Careful accounting over time will show you things like repetitive work that could be automated. Or situations where you’re allocating more employee resources than are needed. Seeing the patterns will help you recognise and avoid resource wastage in future planning.
Top Tip: Strong businesses know how to use the money they generate to its best potential. Learn how to boost your earnings by listening to our masterclass on maximising your profits 📈
How to calculate job costing
Job costing digs deep into the underlying costs of specific projects. It considers three key variables—labour, materials and overheads—and combines them to generate an accurate picture of a project’s profitability. Let’s take a look at how each variable is calculated.
Labour is the cost associated with paying all workers involved in the project. It includes full-time employees as well as subcontractors and any third parties.
There are two types of labour costs—direct and indirect.
- Direct labour refers to workers and hours tied specifically to this project. This includes employees, construction workers and contractors working on site.
- Indirect labour is any work that applies to the overhead pool. It includes positions like managers and supervisors, materials purchasing staff, materials handling staff and quality control.
The labour part of the job costing equation only includes direct costs. To calculate, multiply each worker’s hourly, daily or weekly payroll rate by the amount of time they spend on the project.
For example, if you contract with a speciality contractor at a rate of £200 per day and you estimate they’ll be on the job for eight total days during the project, you calculate that cost as:
£200 (Day rate) x 8 (Number of days) = £1600 (Total cost of labour for this contractor)
For the greatest accuracy, this calculation must be done for each worker or worker group because pay rates and time spent on the project may vary from worker to worker.
Materials take into account the goods used in the finished product. As with labour, there are direct and indirect costs to consider.
- Direct materials costs can be calculated based on raw materials that go into the project—for example, building materials, like lumber, wiring and steel.
- Indirect materials costs include any materials used that don’t go directly into the finished product and costs associated with the materials that do. They include things like machinery or tools used to complete the construction and materials shipping and storage. It also includes any wastage from unused or damaged materials.
To generate the figure for the materials considered in job costing, add up all the direct material costs only. Your indirect materials cost will be included in your overhead costs.
Overhead can be more difficult to calculate accurately as it includes all the indirect costs associated with the project.
Along with indirect labour and materials costs, overhead costs include the percentage of day-to-day business operations associated with the project. That includes things like rent on office space or facilities, utilities, depreciation of equipment used and the expenses of manufacturing facilities.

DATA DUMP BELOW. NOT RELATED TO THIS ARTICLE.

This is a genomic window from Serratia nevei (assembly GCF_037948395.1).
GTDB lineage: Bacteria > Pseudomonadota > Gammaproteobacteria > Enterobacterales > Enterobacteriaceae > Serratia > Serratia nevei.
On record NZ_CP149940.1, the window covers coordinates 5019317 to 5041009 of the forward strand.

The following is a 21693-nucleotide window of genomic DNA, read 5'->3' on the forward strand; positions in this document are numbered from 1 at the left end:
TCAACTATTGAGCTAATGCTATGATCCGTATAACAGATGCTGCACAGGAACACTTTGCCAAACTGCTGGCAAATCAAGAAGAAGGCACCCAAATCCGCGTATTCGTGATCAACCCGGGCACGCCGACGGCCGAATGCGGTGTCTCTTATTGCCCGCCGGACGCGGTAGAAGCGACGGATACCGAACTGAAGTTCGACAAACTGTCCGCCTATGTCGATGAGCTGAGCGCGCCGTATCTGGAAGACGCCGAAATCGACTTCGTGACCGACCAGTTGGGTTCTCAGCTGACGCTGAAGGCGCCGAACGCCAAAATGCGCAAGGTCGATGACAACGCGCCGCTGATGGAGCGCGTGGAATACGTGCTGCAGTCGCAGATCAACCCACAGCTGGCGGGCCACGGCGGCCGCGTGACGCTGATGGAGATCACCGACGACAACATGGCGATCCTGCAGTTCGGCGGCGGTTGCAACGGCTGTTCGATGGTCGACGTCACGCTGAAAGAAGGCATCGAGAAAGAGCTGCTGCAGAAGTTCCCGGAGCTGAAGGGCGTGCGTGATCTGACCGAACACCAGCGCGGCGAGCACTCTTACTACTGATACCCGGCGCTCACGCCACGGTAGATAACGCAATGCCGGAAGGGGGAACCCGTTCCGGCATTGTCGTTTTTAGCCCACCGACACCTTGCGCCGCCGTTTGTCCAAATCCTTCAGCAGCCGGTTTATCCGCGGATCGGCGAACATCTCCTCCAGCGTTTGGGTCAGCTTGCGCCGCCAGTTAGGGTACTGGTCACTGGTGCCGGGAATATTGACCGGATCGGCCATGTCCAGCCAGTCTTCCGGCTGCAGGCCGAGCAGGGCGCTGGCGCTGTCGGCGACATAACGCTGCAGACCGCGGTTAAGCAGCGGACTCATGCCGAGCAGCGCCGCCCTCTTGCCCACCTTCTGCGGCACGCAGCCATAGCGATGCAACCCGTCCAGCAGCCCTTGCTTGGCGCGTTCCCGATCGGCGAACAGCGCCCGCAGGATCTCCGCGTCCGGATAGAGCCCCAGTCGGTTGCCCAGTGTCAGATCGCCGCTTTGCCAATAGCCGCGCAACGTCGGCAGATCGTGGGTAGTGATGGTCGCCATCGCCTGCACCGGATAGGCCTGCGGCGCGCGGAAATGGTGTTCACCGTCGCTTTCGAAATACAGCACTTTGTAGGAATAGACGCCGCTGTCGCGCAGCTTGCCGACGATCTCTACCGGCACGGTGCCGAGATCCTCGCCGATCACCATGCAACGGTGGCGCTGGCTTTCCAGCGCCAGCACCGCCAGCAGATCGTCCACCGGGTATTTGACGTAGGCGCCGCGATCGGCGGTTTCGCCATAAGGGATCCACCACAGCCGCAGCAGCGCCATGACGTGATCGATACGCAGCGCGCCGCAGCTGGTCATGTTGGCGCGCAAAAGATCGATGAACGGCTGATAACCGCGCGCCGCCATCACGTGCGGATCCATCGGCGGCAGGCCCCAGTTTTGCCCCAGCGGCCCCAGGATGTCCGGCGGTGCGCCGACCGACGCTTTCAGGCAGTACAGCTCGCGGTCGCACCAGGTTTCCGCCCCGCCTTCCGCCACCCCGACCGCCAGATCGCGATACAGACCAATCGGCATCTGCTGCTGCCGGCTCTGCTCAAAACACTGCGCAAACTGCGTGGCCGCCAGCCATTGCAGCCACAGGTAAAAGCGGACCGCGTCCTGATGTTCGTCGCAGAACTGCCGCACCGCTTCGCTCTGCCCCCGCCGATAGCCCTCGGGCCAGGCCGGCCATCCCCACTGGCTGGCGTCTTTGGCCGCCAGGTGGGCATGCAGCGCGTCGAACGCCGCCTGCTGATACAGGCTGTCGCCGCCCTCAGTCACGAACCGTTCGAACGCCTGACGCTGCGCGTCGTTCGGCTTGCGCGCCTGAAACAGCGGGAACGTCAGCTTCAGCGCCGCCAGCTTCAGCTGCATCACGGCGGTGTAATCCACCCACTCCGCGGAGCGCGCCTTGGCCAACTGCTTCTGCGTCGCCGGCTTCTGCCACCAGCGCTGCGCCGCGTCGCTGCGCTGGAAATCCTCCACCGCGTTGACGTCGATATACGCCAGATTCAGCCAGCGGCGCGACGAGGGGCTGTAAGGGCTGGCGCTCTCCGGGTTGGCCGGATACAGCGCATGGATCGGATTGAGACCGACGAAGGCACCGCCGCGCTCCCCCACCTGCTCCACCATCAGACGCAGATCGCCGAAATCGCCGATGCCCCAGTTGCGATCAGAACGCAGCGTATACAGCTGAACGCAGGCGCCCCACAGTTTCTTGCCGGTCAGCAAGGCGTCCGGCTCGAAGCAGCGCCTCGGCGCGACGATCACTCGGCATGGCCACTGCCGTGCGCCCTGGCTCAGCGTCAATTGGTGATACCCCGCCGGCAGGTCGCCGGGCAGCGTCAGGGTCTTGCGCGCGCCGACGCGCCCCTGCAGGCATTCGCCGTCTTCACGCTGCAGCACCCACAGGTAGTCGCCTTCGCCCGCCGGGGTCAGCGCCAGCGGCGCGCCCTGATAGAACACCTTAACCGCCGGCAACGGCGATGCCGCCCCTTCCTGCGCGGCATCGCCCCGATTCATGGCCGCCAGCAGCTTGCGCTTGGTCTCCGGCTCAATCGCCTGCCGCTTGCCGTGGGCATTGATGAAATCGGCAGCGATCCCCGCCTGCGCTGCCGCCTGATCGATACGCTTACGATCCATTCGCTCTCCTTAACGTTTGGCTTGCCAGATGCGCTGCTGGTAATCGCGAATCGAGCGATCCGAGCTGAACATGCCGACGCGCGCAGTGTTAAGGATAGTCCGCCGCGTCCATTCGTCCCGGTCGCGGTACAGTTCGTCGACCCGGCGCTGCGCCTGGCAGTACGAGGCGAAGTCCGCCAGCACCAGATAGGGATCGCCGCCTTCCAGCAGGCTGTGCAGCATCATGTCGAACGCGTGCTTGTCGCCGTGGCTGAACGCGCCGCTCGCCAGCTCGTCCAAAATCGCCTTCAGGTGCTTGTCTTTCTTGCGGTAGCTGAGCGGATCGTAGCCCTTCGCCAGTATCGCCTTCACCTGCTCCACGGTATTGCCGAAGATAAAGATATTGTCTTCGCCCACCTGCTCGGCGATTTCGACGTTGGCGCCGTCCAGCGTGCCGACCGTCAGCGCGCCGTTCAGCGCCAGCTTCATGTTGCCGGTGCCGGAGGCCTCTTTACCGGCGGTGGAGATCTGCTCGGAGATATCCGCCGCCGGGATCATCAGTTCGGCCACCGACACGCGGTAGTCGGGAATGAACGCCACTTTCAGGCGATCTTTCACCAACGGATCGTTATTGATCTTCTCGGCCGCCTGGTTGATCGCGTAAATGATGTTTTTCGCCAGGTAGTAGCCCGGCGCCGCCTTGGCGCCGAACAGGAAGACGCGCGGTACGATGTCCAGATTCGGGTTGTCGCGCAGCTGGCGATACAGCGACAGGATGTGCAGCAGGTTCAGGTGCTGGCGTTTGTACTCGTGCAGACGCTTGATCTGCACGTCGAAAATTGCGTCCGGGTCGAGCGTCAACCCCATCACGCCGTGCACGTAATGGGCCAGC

Because overhead can’t be directly allocated to an individual project, most companies calculate an applied overhead to include in the job costing equation.
- Applied overhead is a fixed rate charged to the project. This rate is often based on historical costs and averaged per project.
- Actual overhead is the carefully calculated actual cost of everything used in the project.
How you calculate overheads will depend on your accounting method. Some companies will estimate overheads at the start of the year and apply this to their project quotations and then measure the actual overhead as costs are accrued throughout the year.
Because overhead costs can be difficult to assess accurately, many companies just include a flat overhead rate for each project—for example, 10% of the total project cost.
If there is a small difference between applied overhead and actual overhead, it can be directly charged to the cost of sales. Cost of sales, or cost of goods sold (COGS), is the total price a company pays for goods or services produced.
Top Tip: As your company grows, analysing how operations affect revenue and profits becomes vital for business success. Learn how to calculate this metric to benefit your business with our guide: How to calculate cost of sales (with examples provided) 💡.
The formula for job costing
Once you accurately analyse each of the above variables, you can calculate the total job cost by adding them together, as illustrated in the equation below:
The job costing formula:
Direct labour + Direct materials + Applied overhead = Job cost
Helpful and simple job costing methods
Job costing is a critical element of your accounting. But it doesn’t have to be complicated. Here are some best practices and tools to make job costing as accurate as possible without adding complicated administration to the task.
Job cost sheet
Job cost sheets serve as the primary measurement of job costing expenses. Each sheet should record relevant information, including:
- Client name
- Project type or description
- Unique job number
- Date started and date completed
- Direct materials costs
- Direct labour costs
- Applied overhead (including indirect labour and materials costs)